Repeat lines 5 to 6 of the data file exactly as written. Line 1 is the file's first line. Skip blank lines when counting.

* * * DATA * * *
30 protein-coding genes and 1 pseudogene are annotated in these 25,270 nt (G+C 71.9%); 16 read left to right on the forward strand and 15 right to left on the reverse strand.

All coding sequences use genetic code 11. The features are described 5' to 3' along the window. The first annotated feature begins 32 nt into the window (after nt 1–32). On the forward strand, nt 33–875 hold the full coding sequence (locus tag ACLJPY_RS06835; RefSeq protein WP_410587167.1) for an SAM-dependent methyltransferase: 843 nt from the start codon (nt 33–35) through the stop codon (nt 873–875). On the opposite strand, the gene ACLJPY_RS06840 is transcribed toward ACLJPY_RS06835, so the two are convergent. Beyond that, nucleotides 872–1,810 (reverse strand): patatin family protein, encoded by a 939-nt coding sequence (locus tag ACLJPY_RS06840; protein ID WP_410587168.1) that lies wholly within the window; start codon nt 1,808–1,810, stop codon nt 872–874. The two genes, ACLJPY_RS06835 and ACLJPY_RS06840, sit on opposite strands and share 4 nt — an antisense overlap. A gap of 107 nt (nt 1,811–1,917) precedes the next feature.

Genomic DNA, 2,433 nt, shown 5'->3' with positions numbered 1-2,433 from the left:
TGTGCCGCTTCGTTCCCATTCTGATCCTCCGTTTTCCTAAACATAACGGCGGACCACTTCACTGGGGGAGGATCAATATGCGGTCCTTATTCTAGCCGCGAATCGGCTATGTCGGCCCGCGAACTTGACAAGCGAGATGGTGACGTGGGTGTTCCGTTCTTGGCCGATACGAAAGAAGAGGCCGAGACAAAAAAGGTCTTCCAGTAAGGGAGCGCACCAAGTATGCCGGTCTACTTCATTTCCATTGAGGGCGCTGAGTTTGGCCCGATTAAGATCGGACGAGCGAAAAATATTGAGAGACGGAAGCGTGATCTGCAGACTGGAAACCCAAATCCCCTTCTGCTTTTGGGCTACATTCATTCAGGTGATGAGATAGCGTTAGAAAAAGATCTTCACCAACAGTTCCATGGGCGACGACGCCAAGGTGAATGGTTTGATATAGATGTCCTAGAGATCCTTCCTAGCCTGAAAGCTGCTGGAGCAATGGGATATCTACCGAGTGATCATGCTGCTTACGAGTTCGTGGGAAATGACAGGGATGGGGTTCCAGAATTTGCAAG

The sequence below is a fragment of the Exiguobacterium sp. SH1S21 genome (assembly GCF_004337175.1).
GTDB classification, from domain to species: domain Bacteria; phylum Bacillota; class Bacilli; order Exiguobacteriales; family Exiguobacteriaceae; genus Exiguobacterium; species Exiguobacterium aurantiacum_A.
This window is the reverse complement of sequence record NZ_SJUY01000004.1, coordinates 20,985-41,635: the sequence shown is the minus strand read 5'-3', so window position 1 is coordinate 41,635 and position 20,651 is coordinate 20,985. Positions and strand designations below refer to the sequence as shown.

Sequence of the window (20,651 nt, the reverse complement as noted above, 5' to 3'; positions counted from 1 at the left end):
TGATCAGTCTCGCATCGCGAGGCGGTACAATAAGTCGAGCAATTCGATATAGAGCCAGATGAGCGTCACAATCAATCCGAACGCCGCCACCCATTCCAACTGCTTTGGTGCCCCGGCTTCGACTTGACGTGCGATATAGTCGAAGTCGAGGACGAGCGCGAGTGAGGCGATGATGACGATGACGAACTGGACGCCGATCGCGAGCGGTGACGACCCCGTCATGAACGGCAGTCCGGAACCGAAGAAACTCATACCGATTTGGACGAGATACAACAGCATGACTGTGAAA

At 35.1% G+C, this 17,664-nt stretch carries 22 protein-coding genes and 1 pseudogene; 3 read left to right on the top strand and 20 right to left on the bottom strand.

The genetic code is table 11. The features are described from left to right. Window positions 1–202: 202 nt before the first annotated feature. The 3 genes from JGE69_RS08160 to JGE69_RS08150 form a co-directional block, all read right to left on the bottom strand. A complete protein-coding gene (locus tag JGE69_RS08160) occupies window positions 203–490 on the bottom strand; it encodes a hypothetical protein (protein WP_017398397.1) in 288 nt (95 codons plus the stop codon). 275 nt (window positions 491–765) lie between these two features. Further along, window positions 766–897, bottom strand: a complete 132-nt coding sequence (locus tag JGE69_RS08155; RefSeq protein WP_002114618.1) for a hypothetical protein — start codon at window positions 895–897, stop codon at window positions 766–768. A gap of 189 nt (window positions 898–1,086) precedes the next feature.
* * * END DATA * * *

The sequence below is a fragment of the Exiguobacterium sp. SH1S21 genome (assembly GCF_004337175.1).
GTDB classification, from domain to species: domain Bacteria; phylum Bacillota; class Bacilli; order Exiguobacteriales; family Exiguobacteriaceae; genus Exiguobacterium; species Exiguobacterium aurantiacum_A.